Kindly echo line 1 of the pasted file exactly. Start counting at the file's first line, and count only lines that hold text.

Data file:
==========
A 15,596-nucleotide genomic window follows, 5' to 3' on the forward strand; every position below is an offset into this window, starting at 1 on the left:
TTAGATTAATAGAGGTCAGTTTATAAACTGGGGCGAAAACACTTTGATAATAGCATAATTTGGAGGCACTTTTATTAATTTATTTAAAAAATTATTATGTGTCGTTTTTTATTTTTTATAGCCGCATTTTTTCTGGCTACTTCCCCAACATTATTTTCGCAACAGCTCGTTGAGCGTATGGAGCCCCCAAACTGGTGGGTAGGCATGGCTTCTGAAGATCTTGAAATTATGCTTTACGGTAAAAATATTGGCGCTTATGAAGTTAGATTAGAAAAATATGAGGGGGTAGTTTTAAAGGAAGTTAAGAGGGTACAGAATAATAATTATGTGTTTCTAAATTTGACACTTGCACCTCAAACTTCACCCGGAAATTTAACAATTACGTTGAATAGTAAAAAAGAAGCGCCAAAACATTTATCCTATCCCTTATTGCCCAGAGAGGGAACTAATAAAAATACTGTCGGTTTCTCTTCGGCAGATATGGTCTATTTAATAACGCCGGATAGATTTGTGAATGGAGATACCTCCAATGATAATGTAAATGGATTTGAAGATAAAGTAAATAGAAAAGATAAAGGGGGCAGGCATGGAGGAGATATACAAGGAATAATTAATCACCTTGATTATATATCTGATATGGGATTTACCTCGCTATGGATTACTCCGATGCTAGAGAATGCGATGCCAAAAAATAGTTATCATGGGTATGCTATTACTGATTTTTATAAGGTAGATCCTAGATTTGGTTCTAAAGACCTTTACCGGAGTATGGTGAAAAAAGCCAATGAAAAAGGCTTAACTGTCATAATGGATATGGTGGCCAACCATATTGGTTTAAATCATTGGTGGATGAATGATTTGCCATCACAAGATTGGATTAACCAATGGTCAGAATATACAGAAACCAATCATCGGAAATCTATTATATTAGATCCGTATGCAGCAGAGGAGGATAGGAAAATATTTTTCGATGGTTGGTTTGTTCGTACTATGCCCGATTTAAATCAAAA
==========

A 15,596-nucleotide genomic window follows, 5' to 3' on the forward strand; every position below is an offset into this window, starting at 1 on the left: